Iran issues arrest warrant for Trump over top commander's killing
Iran has issued an arrest warrant against United States President Donald Trump and dozens of others for the killing of its top commander Qassem Soleimani. Reportedly, Iran has also sought help from Interpol, asking the international criminal police organization to issue a "red notice" for Trump and the others. The US had killed Soleimani in an airstrike in January this year.
According to the semiofficial Fars news agency, Iran issued arrest warrants against Trump and 35 others, identified only as "political and military officials of the US and other governments" involved in Soleimani's killing. Prosecutor-General of Tehran Ali Alqasi Mehr said those involved in Soleimani's killing face murder and terrorism charges. Iran will continue to pursue the matter even after Trump's presidency ends.
Mehr also said Iran has requested Interpol to put out a "red notice" against the 36 accused. A red notice notably represents the highest level arrest request issued by Interpol. When approached by the Associated Press for comment, Interpol—based in Lyon, France—did not immediately respond.
Notices cannot force countries to arrest and extradite suspects. However, it can put pressure on government leaders and limit the suspects' travel. According to AP, the US President is in no danger of an arrest as Interpol is unlikely to grant Iran's request. Interpol guidelines forbid the international agency from "undertaking any intervention or activities of a political" nature.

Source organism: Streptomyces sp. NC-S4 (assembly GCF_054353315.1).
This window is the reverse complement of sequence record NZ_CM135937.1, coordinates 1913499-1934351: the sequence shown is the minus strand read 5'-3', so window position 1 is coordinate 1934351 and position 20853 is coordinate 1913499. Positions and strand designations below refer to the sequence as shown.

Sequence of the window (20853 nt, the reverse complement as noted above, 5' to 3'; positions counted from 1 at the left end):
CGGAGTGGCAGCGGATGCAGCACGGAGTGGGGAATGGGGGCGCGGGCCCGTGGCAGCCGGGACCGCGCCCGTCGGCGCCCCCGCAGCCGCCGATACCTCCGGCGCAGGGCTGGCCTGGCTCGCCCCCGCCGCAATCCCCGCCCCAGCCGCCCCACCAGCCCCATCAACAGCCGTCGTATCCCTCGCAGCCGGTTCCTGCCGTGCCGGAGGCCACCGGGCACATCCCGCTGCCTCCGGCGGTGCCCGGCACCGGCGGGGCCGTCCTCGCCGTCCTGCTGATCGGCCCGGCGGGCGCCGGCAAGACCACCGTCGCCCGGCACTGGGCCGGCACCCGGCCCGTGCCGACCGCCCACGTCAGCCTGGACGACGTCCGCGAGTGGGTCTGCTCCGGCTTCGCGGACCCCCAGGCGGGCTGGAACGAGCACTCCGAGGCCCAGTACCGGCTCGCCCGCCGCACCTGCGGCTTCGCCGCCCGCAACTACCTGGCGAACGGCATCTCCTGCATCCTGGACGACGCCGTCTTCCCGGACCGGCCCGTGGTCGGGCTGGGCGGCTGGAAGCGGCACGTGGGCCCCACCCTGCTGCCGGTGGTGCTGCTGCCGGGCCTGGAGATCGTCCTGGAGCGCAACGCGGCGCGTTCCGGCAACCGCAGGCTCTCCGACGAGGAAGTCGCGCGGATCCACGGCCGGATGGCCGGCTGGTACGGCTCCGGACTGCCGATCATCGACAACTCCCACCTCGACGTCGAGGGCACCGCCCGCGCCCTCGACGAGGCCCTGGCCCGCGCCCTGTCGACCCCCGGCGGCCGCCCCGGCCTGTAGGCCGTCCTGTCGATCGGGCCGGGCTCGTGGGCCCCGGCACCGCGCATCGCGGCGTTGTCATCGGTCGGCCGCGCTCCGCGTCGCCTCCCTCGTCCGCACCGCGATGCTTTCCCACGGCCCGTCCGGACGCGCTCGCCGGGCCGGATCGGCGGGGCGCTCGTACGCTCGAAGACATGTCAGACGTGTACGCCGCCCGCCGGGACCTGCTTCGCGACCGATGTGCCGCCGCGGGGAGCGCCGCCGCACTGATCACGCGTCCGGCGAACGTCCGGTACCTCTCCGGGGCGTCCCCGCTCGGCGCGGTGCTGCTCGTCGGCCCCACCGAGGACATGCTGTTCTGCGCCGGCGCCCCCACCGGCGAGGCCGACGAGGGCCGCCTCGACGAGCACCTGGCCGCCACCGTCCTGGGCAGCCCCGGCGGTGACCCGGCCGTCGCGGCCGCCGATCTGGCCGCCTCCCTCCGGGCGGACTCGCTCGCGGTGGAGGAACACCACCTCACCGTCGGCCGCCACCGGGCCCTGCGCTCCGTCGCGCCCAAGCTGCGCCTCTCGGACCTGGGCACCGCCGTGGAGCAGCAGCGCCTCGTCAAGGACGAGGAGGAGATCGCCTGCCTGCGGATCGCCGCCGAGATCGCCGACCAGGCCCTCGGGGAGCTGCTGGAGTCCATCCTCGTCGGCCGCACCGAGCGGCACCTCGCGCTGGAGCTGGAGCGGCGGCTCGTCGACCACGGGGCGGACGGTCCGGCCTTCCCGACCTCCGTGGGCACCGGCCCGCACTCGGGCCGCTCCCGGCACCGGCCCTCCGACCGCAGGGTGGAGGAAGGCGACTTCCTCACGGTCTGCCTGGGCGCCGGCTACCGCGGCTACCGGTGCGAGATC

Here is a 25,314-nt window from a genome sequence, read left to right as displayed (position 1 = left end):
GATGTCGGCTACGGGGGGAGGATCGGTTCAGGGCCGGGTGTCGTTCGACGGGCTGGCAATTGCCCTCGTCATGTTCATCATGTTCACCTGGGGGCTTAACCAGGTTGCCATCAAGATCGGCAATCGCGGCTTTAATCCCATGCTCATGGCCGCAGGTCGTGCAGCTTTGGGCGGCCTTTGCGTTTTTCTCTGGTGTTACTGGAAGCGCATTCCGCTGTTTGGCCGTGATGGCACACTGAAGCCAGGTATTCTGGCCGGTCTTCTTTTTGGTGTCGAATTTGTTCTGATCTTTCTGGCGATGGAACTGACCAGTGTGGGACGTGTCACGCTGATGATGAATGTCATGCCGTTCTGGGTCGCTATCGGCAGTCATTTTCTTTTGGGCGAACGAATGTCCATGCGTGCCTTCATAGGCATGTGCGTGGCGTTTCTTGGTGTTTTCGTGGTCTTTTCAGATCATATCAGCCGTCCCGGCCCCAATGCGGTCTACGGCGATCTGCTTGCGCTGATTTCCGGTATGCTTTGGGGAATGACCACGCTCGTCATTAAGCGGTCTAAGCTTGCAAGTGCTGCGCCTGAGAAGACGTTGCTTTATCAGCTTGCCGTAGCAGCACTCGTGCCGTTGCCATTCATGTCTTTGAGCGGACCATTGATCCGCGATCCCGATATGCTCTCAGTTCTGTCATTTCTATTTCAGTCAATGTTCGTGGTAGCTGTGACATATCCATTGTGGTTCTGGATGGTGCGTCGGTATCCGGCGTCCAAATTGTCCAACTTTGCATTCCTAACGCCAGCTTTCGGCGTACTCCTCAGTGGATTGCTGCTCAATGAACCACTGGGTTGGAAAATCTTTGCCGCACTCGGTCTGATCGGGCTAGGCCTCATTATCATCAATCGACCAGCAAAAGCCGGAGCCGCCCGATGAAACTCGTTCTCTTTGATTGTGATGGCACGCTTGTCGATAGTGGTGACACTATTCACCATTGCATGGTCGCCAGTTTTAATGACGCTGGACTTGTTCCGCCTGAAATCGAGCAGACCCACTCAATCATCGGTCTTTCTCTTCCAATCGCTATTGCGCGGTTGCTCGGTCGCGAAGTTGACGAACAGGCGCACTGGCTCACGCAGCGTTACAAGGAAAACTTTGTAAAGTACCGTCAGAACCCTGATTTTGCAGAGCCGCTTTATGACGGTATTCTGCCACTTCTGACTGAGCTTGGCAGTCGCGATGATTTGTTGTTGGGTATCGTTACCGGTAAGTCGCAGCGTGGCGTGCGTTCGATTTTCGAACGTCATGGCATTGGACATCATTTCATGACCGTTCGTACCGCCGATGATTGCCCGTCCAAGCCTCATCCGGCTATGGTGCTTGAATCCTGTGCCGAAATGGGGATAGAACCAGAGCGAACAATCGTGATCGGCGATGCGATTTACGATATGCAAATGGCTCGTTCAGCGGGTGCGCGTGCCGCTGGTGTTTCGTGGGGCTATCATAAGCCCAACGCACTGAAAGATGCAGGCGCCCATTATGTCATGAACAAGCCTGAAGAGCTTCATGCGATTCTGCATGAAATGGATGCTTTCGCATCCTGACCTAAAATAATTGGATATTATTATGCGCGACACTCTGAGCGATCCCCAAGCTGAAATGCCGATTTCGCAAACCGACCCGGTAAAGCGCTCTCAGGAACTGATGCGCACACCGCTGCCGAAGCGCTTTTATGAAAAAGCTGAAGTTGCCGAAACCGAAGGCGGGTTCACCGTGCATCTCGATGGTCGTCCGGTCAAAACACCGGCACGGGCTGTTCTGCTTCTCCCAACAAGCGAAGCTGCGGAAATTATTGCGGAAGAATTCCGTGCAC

Speaking at a news conference in Saudi Arabia on Monday, US Iran envoy Brian Hook said, "Our assessment is that Interpol does not intervene and issue red notices that are based on a political nature." Hook added, "This is a political nature. This has nothing to do with national security, international peace, or promoting stability...It is a propaganda stunt that no one takes seriously."
Soleimani was the top commander of Iran's elite Quds Force for the Islamic Revolutionary Guard Corps (IRGC). He was killed in an airstrike in early-January near Baghdad International Airport along with Deputy Commander of Iraq's Popular Mobilization Forces (PMF) Abu Mahdi al-Muhandis. The Trump administration had labeled Soleimani a terrorist and held him responsible for the deaths of hundreds of US troops in Iraq.
Soleimani's killing had come at a time of heightened tensions between the US and Iran. In a retaliatory attack, Iran fired ballistic missiles targeting US troops in Iraq and designated all US forces as "terrorists." Trump also unilaterally withdrew the US from Tehran's nuclear deal with world powers. Meanwhile, the conflict between the two nations had sent regional tensions and oil prices soaring.